By night, the streets around Victoria Coach Station become street-sleeper city

A homeless man in Trafalgar Square. Image: Getty.

The streets around Victoria Coach Station are street-sleeper city. The more you look, the more you see. As the light dims, first one or two, then up to two dozen, begin to make their rounds. Foraging for cardboard boxes, they are men like Santa, who, once he has enough – four boxes will do – will bed down on marble, curling up under the columned portico of a locked office.

Santa’s head is round, with clear eyes and a thick grey beard that has bristled white on the streets. He is cold, and keeps repeating himself: “The worst thing that happened… It was a few weeks ago. These men… They came and they started shaking me going, ‘Hey, what’s up, mate… Hey, why are you sleeping, mate… Hey, do you want to dance, mate.’ They were drunk English.”

Santa spends the days wandering round Victoria picking up cigarette butts. He is Polish and in his mid fifties; Santa is what the English on the street call him. He is lucky. He tells me he sleeps in a German army-surplus parka he was given by some praying people who walk around at night.

Come night, come his fears. Will the Roma that sleep in tunnels under the Hyde Park Corner steal his parka? If it rains, will an addict come trembling to the portico and smoke his spice there? Sometimes, he dreams of his family: what are they doing? Would they ever take him back?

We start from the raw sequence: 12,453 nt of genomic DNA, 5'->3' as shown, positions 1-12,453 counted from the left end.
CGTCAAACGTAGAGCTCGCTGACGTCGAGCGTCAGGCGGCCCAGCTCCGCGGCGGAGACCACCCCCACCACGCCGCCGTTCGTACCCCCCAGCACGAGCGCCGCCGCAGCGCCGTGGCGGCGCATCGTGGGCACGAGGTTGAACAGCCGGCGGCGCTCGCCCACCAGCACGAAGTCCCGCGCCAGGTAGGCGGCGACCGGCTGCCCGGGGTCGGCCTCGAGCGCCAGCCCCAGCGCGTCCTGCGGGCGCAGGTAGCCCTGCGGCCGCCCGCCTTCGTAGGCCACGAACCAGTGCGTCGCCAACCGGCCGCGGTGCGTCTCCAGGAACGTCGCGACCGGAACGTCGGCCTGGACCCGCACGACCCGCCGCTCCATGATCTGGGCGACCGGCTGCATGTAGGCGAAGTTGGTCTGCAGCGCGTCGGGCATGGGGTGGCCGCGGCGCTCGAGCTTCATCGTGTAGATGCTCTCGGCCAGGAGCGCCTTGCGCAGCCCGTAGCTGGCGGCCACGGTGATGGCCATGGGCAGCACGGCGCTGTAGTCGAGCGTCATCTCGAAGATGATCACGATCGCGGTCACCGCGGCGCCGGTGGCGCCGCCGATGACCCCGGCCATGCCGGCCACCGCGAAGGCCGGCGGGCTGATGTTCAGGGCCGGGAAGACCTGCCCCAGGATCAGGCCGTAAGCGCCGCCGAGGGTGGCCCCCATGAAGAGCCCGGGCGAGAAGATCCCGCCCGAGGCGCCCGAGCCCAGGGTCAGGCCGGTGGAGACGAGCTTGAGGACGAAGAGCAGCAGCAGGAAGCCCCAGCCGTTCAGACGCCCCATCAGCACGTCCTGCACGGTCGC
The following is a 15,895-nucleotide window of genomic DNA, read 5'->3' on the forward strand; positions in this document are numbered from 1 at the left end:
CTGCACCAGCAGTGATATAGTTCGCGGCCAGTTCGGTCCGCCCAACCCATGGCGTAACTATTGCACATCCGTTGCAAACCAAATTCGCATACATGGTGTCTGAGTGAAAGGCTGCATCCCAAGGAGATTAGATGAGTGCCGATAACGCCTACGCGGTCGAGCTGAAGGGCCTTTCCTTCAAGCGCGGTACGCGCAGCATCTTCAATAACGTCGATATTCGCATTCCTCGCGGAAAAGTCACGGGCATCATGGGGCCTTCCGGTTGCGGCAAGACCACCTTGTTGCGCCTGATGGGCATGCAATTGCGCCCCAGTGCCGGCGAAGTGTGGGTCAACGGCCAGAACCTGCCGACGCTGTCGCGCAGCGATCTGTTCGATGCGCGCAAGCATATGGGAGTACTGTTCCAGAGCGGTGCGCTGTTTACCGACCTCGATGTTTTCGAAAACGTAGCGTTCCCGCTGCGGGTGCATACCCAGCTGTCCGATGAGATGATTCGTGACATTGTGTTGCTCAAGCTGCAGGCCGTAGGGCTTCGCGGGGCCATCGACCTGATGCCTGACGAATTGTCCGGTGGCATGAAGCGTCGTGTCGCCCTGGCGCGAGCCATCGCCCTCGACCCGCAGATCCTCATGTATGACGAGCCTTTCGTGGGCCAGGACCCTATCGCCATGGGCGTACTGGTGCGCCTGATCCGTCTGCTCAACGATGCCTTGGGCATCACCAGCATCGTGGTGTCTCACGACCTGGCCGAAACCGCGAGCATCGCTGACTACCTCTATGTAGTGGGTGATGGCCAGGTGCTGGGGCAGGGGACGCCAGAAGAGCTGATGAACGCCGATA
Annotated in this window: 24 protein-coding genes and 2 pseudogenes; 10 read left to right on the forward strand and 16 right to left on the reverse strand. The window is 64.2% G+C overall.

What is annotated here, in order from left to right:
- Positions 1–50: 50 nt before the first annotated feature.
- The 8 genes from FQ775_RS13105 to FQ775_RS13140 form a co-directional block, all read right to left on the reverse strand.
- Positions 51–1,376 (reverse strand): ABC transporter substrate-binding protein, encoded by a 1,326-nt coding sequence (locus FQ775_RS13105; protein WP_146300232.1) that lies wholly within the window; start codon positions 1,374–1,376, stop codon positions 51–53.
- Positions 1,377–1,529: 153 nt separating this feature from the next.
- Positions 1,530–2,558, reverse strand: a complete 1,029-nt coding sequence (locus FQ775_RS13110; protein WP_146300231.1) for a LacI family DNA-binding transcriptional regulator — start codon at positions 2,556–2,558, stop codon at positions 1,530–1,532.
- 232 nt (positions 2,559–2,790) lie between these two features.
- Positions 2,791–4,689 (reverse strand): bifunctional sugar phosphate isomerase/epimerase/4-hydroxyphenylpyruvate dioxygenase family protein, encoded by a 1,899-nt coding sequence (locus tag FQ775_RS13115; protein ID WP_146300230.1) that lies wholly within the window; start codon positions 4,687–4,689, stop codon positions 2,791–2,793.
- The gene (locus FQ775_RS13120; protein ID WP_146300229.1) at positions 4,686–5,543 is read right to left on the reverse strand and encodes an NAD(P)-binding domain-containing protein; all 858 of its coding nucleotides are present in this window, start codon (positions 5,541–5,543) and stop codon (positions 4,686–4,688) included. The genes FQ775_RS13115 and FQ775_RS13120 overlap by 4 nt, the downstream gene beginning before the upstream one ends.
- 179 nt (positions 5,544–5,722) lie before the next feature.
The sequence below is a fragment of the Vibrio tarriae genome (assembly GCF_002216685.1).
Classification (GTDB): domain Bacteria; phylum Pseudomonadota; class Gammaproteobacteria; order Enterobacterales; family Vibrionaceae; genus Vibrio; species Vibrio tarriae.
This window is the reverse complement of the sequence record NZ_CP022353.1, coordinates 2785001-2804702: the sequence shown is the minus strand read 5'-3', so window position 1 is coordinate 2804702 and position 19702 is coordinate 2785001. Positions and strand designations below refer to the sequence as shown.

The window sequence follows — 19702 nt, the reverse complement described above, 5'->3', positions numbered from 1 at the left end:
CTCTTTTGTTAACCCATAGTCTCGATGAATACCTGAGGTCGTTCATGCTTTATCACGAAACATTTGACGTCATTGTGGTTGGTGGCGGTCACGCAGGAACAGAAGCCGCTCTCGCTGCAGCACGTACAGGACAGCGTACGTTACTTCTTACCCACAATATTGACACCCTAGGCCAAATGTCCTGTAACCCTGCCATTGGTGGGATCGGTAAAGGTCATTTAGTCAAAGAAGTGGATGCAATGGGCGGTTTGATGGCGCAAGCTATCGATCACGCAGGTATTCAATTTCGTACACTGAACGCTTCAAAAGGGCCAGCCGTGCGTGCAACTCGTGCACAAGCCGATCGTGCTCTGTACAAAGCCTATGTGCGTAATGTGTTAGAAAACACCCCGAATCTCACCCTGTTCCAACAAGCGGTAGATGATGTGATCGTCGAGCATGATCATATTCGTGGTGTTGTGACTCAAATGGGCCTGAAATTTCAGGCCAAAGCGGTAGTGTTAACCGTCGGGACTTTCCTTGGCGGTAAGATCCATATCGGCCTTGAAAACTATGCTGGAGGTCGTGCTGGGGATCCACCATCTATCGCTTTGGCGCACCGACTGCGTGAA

For a London street sleeper, Santa’s story is pretty conventional. He was a miner in southern Poland. For decades, he worked in the shafts. He had two children and a wife; he always drank. Then, in his early fifties, he lost his job.

There were layoffs, mines were closed; the economy was changing. Things broke down at home. It only cost £50 to get to London, so Santa tried his luck. Many young men were doing the same thing.

The city was bigger than he expected and much less British: full of Poles, Romanians, Indians, Nigerians and people he couldn’t even place. With his 20 words of English, he traipsed around, in and out of Polski Skleps, Polish shops, looking for work. In one after another they told him that to get a proper job, he needed documents – a National Insurance number – and to get these documents he needed an address. But to get an address, he needed money.

There was one way out of the arrivals trap, other Poles told him: work for cash in hand. He found a job working for an Albanian at a carwash in Kings Cross for a few quid an hour with a promise that he would be paid at the end of the month. The money was just enough to cover a bed in a shared room and bus tickets to the car wash and back. Payday came. He asked and asked again until the boss beat him up and told him to get lost. No money meant he had no room. No room meant that he was on the street.

It was only days before he lost control of his drinking completely. When I met him, the only information he was getting about how to get off the street was from the occasional Polish outreach workers, sometimes from the Catholic Church. London’s homeless system, with its signposts and lore, was not something he could translate. Whole blanks appeared as he tried to account for his weeks, months, on the street. He hardly understood the place.